Firefighters rescue mama Husky and seven puppies trapped in house fire

When they heard the howls, it became a race against time.

A body camera recording caught on tape a tense episode where first responders heard dog noises coming from inside a burning house in Glendale, Arizona.

YouTube Screenshot - Inside Edition Source: YouTube Screenshot - Inside Edition

And as they rushed to save the life of the dog, they would soon find out that there was more than they thought.

As officers rushed to douse the flames, they heard barking coming from inside the house.

They traced where the sounds were coming from and it led them into the house’s garage. As they came closer, they started hearing high-pitched squeals and squeaks of help.

YouTube Screenshot - Inside Edition Source: YouTube Screenshot - Inside Edition

Unable to open the garage door, they took a shovel and pried it open. Smoke quickly whiffed out of the sealed room and a husky bolted out to safety.

With a quick scan of the area, they found that there were puppies inside.

The garage was already hazy with all the smoke when they opened the door so there was a good chance that these puppies were running out of oxygen.

YouTube Screenshot - Inside Edition Source: YouTube Screenshot - Inside Edition

Not only that, the fire was beginning to spread towards that area of the house. To make matters worse, they don’t know how many and where the puppies were.

One of the officers carried one of the puppies to safety.

Meanwhile, in another body camera recording, an officer barged deeper into the garage. The video showed that the far wall of the room has already caught fire so time was definitely of the essence.

YouTube Screenshot - Inside Edition Source: YouTube Screenshot - Inside Edition

He took the mother husky’s food bowl and placed the puppies inside so it will be easier for them to be evacuated. When they made it to safety, they placed the puppies together and massaged each of them to stimulate breathing.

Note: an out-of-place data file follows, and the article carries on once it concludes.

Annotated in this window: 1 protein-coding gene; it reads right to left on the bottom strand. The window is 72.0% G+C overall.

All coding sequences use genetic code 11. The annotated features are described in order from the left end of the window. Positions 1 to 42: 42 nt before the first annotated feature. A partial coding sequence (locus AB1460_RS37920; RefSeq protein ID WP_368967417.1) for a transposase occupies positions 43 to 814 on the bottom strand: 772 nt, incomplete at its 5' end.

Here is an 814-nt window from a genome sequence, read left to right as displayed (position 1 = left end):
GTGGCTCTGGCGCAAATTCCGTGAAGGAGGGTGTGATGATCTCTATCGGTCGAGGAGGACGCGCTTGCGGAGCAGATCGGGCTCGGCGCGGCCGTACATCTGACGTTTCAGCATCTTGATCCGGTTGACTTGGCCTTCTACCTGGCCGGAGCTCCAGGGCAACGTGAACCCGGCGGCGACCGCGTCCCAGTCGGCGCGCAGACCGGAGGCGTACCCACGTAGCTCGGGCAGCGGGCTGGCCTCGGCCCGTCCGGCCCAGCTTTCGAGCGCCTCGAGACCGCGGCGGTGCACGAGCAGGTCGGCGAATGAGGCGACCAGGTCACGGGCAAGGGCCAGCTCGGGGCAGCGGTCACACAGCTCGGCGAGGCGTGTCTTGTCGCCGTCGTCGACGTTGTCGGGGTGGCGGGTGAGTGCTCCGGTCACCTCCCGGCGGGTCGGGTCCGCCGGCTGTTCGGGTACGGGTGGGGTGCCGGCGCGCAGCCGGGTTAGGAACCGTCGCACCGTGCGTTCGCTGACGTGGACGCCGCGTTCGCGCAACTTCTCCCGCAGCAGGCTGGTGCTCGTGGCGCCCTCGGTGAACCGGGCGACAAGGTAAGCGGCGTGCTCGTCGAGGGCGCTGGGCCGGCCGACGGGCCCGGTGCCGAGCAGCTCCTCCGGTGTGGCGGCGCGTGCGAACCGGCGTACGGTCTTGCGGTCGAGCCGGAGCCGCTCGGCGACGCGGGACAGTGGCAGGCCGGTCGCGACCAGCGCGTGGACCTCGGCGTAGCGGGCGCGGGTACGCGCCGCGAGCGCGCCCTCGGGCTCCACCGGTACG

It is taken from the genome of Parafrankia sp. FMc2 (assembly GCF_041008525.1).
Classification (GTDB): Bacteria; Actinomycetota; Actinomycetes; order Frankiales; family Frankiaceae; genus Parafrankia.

Unfortunately, one of the puppies was still gasping for air.

Their fragile bodies and small organs might have been overwhelmed by the disaster but good thing the officers were equipped with the proper tools.

YouTube Screenshot - Inside Edition Source: YouTube Screenshot - Inside Edition

They took out a bell-shaped mask that was specifically designed for snouts. This tool was made for residential pets as they are more susceptible to asphyxiation due to house fires.

YouTube Screenshot - Inside Edition Source: YouTube Screenshot - Inside Edition

Unlike humans who can crawl out to safety, animals, most especially pets, run deeper into the house and settle inside corners or isolated places. Instead of saving themselves, they inadvertently put themselves in greater danger.

They were all given the medical treatment they needed.

The doctor who treated the dogs said to Inside Edition that they were “doing fantastic” and were nursing on their mom very well. Unfortunately, one of the puppies did not make it. The others were breathing normally and were alert after the diagnosis.

There are several ways to keep your pet safe from house fires. According to the ASPCA, pet owners should train their pets when it comes to evacuation routes. Any fire source that can be set off by pets by accident should also be protected.

Pet owners are also encouraged to place a rescue alert sticker in a place that’s accessible to first responders like the front porch. It should show how many and what types of pets are living with you.

Watch how a team of firefighters thought of a creative way to save a husky’s puppies from a fire.

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Source: YouTube – Inside Edition, ABC 15, Twitter – @abc 15, Twitter – @JBontkeABC15

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